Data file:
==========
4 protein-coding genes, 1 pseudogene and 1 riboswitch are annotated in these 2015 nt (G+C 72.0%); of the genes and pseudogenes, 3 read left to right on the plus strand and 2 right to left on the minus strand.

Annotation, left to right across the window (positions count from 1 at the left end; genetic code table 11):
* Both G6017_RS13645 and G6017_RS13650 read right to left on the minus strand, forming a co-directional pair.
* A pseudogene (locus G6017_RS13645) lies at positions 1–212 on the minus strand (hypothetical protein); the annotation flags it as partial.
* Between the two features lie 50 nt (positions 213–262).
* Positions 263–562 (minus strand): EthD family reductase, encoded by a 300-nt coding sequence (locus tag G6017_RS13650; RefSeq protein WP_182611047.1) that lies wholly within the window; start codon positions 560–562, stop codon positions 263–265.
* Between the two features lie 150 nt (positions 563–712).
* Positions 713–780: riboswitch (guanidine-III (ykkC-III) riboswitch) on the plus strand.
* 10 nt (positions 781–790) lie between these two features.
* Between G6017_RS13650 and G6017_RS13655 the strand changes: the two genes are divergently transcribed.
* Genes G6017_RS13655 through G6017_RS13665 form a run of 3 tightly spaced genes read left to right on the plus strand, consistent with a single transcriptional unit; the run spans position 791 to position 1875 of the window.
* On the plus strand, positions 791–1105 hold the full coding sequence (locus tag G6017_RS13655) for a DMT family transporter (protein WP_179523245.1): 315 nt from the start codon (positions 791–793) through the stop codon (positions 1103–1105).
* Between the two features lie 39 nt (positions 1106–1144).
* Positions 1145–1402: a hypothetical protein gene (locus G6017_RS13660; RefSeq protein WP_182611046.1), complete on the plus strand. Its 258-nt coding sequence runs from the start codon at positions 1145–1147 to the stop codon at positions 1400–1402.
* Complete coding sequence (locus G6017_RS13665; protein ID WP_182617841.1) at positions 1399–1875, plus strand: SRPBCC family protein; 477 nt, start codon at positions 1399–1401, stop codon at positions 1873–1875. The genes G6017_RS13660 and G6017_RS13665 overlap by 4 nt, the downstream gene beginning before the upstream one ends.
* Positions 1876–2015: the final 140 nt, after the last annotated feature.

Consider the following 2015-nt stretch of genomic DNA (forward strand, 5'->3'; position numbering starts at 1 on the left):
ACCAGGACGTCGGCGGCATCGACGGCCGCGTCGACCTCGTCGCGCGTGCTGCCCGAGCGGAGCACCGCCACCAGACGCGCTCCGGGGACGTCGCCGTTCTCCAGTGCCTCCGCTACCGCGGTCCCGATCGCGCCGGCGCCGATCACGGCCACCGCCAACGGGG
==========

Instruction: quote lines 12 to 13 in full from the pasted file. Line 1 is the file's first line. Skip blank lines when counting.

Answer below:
* On the plus strand, positions 791–1105 hold the full coding sequence (locus tag G6017_RS13655) for a DMT family transporter (protein WP_179523245.1): 315 nt from the start codon (positions 791–793) through the stop codon (positions 1103–1105).
* Between the two features lie 39 nt (positions 1106–1144).